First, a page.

Functional Understanding of Circuits: the Key to Reading Unclear Schematics

Got a fun exercise for you today: let’s use our electrical and schematic know-how to figure out how a circuit works in a schematic that leaves out a lot of useful labelling.

The circuit we’re interested in is the one labelled Door safety interlock.

Based on its name and its context within the schematic — it gates Line to a number of loads elsewhere in the appliance — this circuit contains the door switch and the door lock. But how exactly does it work? We can assume that the switch is the door switch, but what is that rectangle with the slash through it?

We could sit around and guess, but that’s not why we’re here. We want to take a look at what we know about this circuit (and about circuits in general) and use that knowledge to suss out what’s what.

To that end, let’s start tracing our Line and Neutral and see what that tells us!

Here’s the state of the door safety interlock circuit with the door switch open (as drawn). We’re also looking at it with the triac open — that’s the symbol with the two triangles where the blue line ends, in case you’re not familiar with the schematic symbol for triacs (more about triacs in this post).

Right away, this should tell you something about that mysterious rectangle with a slash through it. Is that rectangle supposed to represent a switch or a load?

If you answered load, you’re correct! Think about it: if that rectangle weren’t a load, then when both the door switch and the triac are closed, you would have a dead short from Line to Neutral. Big sparks, no good. A circuit would never be designed to create a short in normal operation. So that rectangle must be a load. More specifically, the only thing it makes sense for that rectangle to be is a door lock solenoid.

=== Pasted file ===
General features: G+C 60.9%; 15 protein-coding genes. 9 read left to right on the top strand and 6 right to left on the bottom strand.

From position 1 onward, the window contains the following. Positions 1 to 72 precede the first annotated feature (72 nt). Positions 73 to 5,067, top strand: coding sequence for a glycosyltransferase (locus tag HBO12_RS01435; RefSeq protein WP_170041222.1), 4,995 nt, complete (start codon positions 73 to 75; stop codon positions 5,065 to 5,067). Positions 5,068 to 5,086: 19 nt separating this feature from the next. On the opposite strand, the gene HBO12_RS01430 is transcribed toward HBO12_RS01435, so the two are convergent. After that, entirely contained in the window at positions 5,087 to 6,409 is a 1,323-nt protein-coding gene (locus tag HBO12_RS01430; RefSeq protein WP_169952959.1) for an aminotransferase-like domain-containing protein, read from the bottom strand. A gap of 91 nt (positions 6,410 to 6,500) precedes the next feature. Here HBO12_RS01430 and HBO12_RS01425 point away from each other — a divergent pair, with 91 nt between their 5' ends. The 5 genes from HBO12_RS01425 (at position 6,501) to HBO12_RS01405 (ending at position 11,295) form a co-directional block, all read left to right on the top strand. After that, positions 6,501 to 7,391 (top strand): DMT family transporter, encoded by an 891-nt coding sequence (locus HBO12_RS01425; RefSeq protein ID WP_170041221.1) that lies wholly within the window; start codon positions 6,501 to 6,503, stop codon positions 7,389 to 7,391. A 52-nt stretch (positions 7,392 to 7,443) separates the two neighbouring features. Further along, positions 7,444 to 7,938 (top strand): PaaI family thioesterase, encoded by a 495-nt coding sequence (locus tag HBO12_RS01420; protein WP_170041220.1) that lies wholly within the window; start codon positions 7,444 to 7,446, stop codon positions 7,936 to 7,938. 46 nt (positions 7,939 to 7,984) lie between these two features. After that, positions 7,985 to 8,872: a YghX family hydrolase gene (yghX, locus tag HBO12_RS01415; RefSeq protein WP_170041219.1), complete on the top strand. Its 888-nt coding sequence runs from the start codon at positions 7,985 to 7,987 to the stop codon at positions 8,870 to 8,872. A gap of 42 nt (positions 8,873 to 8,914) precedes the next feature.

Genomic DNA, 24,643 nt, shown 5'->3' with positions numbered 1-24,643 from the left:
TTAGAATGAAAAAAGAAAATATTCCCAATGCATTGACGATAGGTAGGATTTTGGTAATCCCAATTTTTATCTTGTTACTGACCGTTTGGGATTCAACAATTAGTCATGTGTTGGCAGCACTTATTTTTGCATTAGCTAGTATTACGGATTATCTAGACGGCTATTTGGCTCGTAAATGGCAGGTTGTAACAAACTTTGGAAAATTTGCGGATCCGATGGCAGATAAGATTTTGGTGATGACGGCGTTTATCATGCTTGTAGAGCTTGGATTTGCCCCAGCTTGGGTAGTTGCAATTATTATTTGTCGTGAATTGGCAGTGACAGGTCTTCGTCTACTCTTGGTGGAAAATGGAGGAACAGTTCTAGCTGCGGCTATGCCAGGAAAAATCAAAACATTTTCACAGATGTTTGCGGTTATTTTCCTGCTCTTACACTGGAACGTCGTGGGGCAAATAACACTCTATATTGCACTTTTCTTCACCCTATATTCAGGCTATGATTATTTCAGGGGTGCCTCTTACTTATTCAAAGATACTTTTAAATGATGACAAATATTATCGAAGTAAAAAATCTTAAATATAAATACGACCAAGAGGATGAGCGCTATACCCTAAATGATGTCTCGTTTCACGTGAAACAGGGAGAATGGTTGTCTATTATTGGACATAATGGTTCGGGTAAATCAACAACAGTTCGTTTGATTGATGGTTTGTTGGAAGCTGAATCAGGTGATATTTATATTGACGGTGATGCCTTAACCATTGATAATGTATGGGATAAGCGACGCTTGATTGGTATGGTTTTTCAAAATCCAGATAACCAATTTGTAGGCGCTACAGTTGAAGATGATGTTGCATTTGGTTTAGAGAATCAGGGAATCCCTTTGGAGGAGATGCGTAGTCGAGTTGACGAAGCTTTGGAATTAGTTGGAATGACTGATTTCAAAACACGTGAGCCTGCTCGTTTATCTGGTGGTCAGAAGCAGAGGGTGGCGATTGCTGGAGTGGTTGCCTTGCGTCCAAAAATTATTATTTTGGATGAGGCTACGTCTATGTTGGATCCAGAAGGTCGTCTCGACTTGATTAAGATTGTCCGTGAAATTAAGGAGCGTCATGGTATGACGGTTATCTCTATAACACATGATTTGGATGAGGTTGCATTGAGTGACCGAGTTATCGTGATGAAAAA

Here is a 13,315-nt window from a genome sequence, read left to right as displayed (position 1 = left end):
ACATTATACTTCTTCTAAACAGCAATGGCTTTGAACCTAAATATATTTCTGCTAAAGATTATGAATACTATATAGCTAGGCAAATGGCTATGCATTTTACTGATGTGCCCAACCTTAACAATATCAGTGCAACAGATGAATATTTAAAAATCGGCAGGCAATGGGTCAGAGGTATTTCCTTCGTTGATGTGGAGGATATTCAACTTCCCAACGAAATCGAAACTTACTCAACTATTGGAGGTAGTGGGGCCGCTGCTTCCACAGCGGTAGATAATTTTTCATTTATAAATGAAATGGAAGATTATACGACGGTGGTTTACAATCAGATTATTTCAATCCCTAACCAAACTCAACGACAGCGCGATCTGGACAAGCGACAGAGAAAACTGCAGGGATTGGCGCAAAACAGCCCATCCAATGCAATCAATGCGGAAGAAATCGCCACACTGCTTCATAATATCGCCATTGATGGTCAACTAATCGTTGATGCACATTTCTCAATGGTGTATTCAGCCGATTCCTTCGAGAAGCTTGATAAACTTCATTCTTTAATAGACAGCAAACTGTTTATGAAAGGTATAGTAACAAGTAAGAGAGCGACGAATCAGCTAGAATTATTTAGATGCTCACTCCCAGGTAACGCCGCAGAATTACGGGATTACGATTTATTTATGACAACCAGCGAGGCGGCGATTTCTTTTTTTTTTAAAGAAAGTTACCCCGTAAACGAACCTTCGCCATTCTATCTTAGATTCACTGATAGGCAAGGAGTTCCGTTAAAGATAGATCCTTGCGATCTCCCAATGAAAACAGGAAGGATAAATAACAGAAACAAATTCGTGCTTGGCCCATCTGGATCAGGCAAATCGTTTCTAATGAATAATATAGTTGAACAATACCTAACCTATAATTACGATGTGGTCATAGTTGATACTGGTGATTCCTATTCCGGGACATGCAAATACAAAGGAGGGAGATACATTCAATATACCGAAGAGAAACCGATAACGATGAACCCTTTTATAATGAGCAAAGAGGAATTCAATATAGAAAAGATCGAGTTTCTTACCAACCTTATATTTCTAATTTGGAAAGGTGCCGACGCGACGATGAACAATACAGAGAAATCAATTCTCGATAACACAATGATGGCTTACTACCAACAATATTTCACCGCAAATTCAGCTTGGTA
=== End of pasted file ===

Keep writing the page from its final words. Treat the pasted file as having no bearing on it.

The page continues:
Why do we assume a door lock solenoid? Because we know that there must be a door lock present in this front-load washer. That’s a necessary component to keep the customer from opening the door during a cycle and dumping water all over their floor. And where else would the door lock be than in the door safety interlock circuit?

With this assumption, we can take a look at how the circuit must operate.

First, what happens when the customer closes the door?

Now that door switch is closed, allowing line to reach loads elsewhere in the machine. But notice that the control board still has to close that triac to complete the power supply to the door lock solenoid. That makes sense, because the control would want to first sense that the door is closed, then actuate the door lock once a cycle as started.

Like so:

With both the door switch and the triac closed, we now have 120 VAC pushing electrons through that door lock solenoid. The electromagnetism of the solenoid will actuate a plunger (not shown on the schematic, probably since it’s a mechanical piece) which will hold the door shut. And once that plunger is in place, the control board will open that triac once more, cutting off Neutral to the solenoid. Just a short pulse of power is required to lock or unlock the door.

This is a classic case of using our functional understanding of circuits to work around a lack of information. By knowing how electricity, circuits, and loads must work, you can make logical deductions about circuits even when everything isn’t explicitly laid out for you.

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